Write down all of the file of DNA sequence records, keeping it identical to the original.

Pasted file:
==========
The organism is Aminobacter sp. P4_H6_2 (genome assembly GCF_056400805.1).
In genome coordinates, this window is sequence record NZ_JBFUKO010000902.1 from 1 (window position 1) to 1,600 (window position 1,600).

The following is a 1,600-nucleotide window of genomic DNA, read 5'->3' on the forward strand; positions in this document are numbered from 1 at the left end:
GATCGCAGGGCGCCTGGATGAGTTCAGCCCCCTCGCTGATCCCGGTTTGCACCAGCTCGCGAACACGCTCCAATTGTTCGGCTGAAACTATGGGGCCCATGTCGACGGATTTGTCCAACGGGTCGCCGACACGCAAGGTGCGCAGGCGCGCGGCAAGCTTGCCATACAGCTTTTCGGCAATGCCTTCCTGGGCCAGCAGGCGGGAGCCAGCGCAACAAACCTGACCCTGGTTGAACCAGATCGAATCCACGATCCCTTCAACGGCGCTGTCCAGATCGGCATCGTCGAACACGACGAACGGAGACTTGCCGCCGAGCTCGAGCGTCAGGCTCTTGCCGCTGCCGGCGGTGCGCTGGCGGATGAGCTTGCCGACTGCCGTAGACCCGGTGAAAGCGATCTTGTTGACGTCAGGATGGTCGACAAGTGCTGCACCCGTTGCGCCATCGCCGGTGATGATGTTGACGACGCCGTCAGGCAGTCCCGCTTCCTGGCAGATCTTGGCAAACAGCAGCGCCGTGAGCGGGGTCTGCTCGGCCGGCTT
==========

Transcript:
The organism is Aminobacter sp. P4_H6_2 (genome assembly GCF_056400805.1).
In genome coordinates, this window is sequence record NZ_JBFUKO010000902.1 from 1 (window position 1) to 1,600 (window position 1,600).

The following is a 1,600-nucleotide window of genomic DNA, read 5'->3' on the forward strand; positions in this document are numbered from 1 at the left end:
GATCGCAGGGCGCCTGGATGAGTTCAGCCCCCTCGCTGATCCCGGTTTGCACCAGCTCGCGAACACGCTCCAATTGTTCGGCTGAAACTATGGGGCCCATGTCGACGGATTTGTCCAACGGGTCGCCGACACGCAAGGTGCGCAGGCGCGCGGCAAGCTTGCCATACAGCTTTTCGGCAATGCCTTCCTGGGCCAGCAGGCGGGAGCCAGCGCAACAAACCTGACCCTGGTTGAACCAGATCGAATCCACGATCCCTTCAACGGCGCTGTCCAGATCGGCATCGTCGAACACGACGAACGGAGACTTGCCGCCGAGCTCGAGCGTCAGGCTCTTGCCGCTGCCGGCGGTGCGCTGGCGGATGAGCTTGCCGACTGCCGTAGACCCGGTGAAAGCGATCTTGTTGACGTCAGGATGGTCGACAAGTGCTGCACCCGTTGCGCCATCGCCGGTGATGATGTTGACGACGCCGTCAGGCAGTCCCGCTTCCTGGCAGATCTTGGCAAACAGCAGCGCCGTGAGCGGGGTCTGCTCGGCCGGCTT